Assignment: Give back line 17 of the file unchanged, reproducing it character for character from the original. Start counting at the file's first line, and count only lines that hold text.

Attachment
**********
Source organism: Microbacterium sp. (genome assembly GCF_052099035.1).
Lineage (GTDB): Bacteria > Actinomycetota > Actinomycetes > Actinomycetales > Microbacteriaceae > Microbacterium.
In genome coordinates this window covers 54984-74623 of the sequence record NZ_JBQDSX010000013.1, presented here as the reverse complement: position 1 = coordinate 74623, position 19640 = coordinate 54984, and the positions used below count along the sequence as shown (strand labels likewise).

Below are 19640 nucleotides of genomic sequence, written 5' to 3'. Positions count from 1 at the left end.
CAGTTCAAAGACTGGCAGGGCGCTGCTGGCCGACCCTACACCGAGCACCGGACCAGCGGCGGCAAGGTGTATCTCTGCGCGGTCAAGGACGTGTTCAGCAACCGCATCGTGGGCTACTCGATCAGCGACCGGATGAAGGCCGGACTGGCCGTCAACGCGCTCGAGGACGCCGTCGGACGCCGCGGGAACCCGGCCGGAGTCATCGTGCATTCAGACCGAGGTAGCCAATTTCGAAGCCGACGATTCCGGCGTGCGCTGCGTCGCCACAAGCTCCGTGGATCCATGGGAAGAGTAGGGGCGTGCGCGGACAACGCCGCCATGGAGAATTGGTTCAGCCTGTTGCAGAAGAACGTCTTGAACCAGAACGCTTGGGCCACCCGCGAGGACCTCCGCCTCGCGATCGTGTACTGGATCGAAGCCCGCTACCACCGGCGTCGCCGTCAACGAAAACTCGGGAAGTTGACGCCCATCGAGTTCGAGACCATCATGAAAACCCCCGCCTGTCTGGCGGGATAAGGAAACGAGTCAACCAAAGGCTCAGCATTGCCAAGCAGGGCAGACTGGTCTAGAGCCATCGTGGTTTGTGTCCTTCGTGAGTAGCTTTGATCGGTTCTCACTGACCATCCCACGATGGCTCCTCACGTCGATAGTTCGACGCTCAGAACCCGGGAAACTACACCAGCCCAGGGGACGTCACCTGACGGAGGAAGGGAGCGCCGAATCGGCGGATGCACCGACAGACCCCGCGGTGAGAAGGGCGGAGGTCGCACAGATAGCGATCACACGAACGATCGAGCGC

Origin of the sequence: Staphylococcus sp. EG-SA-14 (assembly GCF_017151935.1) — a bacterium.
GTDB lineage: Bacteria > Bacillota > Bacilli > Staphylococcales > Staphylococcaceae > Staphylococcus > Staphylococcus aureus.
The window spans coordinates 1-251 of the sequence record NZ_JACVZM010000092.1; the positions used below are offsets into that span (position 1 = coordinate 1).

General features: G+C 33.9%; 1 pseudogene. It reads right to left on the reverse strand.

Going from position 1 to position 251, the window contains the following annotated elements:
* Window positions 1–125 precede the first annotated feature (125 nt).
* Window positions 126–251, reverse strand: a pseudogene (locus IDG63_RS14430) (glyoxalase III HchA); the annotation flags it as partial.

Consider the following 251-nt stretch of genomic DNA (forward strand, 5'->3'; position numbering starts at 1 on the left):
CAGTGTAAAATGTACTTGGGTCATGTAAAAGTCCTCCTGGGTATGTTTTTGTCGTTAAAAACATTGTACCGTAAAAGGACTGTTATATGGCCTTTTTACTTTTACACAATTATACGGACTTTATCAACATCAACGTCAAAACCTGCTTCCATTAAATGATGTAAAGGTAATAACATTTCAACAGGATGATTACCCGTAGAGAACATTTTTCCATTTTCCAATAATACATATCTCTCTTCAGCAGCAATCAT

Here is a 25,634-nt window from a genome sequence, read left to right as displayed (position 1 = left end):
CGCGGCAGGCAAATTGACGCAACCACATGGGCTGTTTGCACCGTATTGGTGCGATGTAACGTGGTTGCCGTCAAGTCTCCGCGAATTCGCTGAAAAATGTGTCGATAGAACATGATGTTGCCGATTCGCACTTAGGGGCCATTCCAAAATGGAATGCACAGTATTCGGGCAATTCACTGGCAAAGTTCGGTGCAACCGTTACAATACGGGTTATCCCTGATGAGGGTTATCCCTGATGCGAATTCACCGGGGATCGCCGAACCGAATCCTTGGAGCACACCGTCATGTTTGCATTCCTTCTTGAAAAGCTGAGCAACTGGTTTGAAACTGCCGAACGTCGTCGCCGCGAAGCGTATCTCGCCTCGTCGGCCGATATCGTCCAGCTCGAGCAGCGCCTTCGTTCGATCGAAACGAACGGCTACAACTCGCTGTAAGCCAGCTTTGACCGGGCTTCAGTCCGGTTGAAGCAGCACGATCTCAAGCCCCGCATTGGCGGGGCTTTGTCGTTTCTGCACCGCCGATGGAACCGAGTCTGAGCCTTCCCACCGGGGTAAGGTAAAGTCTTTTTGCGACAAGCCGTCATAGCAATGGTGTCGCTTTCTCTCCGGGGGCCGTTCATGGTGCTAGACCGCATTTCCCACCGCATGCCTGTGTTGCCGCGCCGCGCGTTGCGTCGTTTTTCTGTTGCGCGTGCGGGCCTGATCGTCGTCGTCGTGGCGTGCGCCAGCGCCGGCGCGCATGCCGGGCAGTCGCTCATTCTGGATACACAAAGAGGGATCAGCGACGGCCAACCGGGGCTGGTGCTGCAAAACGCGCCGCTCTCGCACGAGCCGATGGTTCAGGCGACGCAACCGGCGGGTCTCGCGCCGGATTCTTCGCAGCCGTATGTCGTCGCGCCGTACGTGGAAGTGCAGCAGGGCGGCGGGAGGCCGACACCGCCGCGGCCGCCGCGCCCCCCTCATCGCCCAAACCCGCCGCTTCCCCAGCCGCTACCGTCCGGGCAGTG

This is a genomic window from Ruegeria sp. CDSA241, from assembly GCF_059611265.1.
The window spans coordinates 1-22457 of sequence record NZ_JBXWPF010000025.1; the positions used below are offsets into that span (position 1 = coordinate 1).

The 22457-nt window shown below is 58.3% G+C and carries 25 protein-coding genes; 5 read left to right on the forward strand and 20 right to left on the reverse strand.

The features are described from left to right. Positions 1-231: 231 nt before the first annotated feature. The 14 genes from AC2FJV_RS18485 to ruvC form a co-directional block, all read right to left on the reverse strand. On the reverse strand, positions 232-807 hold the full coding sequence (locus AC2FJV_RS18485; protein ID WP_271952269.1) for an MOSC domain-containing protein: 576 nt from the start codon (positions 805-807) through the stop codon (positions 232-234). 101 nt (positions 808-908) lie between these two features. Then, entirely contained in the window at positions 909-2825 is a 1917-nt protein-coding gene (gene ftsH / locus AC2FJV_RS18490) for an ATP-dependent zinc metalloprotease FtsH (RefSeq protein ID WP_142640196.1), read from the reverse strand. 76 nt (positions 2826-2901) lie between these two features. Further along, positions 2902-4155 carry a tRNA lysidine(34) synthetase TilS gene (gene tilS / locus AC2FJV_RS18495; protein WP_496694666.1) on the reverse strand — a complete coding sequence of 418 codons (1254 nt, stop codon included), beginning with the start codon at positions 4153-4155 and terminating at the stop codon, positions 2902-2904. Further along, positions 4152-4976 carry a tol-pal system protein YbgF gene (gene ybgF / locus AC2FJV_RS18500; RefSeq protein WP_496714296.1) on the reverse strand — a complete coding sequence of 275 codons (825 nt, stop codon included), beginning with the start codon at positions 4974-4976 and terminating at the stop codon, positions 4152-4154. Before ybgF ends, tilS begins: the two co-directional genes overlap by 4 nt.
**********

This is a genomic window from Ruegeria sp. CDSA241, from assembly GCF_059611265.1.